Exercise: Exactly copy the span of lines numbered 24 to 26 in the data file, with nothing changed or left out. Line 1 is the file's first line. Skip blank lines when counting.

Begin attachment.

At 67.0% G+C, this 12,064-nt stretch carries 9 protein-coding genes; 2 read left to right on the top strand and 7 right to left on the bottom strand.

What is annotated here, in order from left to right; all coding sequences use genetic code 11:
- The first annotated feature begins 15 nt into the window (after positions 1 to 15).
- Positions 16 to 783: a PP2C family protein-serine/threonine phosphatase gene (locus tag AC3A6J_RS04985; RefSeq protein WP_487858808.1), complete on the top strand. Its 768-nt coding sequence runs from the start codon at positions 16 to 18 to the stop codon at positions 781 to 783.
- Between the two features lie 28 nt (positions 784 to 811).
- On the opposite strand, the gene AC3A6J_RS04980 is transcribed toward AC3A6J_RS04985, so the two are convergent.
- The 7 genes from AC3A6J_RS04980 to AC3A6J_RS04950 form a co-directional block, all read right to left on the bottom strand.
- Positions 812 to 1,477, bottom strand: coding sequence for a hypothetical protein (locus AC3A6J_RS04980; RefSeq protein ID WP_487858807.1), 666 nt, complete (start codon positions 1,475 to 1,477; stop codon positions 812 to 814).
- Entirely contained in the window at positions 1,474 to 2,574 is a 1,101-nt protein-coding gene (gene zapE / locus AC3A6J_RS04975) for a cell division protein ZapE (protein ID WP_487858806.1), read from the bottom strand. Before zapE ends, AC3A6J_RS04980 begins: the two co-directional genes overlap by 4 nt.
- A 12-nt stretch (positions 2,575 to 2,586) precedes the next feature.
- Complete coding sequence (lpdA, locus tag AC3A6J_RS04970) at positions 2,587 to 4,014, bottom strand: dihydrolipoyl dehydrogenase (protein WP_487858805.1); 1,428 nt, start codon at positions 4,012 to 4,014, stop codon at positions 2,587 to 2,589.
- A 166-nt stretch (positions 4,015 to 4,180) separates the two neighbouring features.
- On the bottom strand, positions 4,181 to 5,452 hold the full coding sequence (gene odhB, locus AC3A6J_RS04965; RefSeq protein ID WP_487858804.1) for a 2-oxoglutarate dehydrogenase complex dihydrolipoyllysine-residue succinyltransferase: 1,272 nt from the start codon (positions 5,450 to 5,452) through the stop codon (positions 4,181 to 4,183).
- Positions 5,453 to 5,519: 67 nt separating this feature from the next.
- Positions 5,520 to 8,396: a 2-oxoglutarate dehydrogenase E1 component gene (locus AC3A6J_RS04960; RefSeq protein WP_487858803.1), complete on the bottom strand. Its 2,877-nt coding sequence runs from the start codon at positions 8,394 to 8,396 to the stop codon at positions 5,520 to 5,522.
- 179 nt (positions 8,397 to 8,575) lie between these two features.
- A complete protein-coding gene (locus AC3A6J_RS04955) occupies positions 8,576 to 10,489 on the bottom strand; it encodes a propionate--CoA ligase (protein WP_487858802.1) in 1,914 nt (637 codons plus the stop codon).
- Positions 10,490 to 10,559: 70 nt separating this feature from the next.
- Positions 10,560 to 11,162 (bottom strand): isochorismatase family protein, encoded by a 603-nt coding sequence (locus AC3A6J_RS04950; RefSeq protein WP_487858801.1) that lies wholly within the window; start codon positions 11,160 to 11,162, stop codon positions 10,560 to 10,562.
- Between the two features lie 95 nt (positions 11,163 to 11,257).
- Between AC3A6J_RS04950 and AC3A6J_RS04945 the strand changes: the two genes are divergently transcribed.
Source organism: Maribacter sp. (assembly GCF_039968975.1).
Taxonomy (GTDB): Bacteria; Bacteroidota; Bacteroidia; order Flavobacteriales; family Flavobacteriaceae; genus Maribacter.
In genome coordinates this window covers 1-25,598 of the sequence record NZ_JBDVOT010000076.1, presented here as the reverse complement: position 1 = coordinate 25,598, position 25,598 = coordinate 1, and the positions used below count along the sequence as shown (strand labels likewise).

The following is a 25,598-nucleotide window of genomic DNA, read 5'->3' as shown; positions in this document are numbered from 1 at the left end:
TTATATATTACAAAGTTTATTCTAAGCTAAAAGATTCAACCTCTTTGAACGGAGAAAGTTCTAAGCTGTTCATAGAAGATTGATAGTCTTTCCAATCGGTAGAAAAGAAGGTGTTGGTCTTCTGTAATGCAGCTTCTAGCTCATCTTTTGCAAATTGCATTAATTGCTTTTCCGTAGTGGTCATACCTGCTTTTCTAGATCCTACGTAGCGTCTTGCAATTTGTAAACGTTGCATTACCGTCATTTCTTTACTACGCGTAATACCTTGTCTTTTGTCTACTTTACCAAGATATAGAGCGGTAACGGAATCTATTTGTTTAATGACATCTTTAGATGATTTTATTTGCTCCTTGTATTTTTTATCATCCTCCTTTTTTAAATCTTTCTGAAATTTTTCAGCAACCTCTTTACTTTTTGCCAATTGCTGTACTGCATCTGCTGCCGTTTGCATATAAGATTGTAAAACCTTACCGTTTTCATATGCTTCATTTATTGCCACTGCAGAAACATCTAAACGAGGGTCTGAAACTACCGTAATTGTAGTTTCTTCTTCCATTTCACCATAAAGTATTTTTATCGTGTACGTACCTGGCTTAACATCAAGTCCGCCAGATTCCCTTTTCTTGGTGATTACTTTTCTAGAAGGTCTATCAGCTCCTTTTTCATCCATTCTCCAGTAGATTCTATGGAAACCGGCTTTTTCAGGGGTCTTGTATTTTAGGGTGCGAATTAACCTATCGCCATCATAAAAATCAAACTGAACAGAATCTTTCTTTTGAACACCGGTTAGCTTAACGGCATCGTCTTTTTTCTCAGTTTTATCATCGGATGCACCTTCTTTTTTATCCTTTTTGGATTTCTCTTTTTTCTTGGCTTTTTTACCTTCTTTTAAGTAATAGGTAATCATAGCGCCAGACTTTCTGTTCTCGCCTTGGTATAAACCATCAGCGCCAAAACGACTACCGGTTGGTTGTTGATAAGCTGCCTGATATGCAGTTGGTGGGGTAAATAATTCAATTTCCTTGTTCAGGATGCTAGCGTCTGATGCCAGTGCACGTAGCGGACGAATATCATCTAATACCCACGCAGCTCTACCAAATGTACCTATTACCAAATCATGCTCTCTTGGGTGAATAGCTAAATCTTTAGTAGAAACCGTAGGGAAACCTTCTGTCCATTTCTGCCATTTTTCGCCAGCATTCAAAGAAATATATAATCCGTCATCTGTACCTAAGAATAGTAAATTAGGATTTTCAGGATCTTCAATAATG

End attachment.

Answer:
In genome coordinates this window covers 1-25,598 of the sequence record NZ_JBDVOT010000076.1, presented here as the reverse complement: position 1 = coordinate 25,598, position 25,598 = coordinate 1, and the positions used below count along the sequence as shown (strand labels likewise).

The following is a 25,598-nucleotide window of genomic DNA, read 5'->3' as shown; positions in this document are numbered from 1 at the left end:
TTATATATTACAAAGTTTATTCTAAGCTAAAAGATTCAACCTCTTTGAACGGAGAAAGTTCTAAGCTGTTCATAGAAGATTGATAGTCTTTCCAATCGGTAGAAAAGAAGGTGTTGGTCTTCTGTAATGCAGCTTCTAGCTCATCTTTTGCAAATTGCATTAATTGCTTTTCCGTAGTGGTCATACCTGCTTTTCTAGATCCTACGTAGCGTCTTGCAATTTGTAAACGTTGCATTACCGTCATTTCTTTACTACGCGTAATACCTTGTCTTTTGTCTACTTTACCAAGATATAGAGCGGTAACGGAATCTATTTGTTTAATGACATCTTTAGATGATTTTATTTGCTCCTTGTATTTTTTATCATCCTCCTTTTTTAAATCTTTCTGAAATTTTTCAGCAACCTCTTTACTTTTTGCCAATTGCTGTACTGCATCTGCTGCCGTTTGCATATAAGATTGTAAAACCTTACCGTTTTCATATGCTTCATTTATTGCCACTGCAGAAACATCTAAACGAGGGTCTGAAACTACCGTAATTGTAGTTTCTTCTTCCATTTCACCATAAAGTATTTTTATCGTGTACGTACCTGGCTTAACATCAAGTCCGCCAGATTCCCTTTTCTTGGTGATTACTTTTCTAGAAGGTCTATCAGCTCCTTTTTCATCCATTCTCCAGTAGATTCTATGGAAACCGGCTTTTTCAGGGGTCTTGTATTTTAGGGTGCGAATTAACCTATCGCCATCATAAAAATCAAACTGAACAGAATCTTTCTTTTGAACACCGGTTAGCTTAACGGCATCGTCTTTTTTCTCAGTTTTATCATCGGATGCACCTTCTTTTTTATCCTTTTTGGATTTCTCTTTTTTCTTGGCTTTTTTACCTTCTTTTAAGTAATAGGTAATCATAGCGCCAGACTTTCTGTTCTCGCCTTGGTATAAACCATCAGCGCCAAAACGACTACCGGTTGGTTGTTGATAAGCTGCCTGATATGCAGTTGGTGGGGTAAATAATTCAATTTCCTTGTTCAGGATGCTAGCGTCTGATGCCAGTGCACGTAGCGGACGAATATCATCTAATACCCACGCAGCTCTACCAAATGTACCTATTACCAAATCATGCTCTCTTGGGTGAATAGCTAAATCTTTAGTAGAAACCGTAGGGAAACCTTCTGTCCATTTCTGCCATTTTTCGCCAGCATTCAAAGAAATATATAATCCGTCATCTGTACCTAAGAATAGTAAATTAGGATTTTCAGGATCTTCAATAATG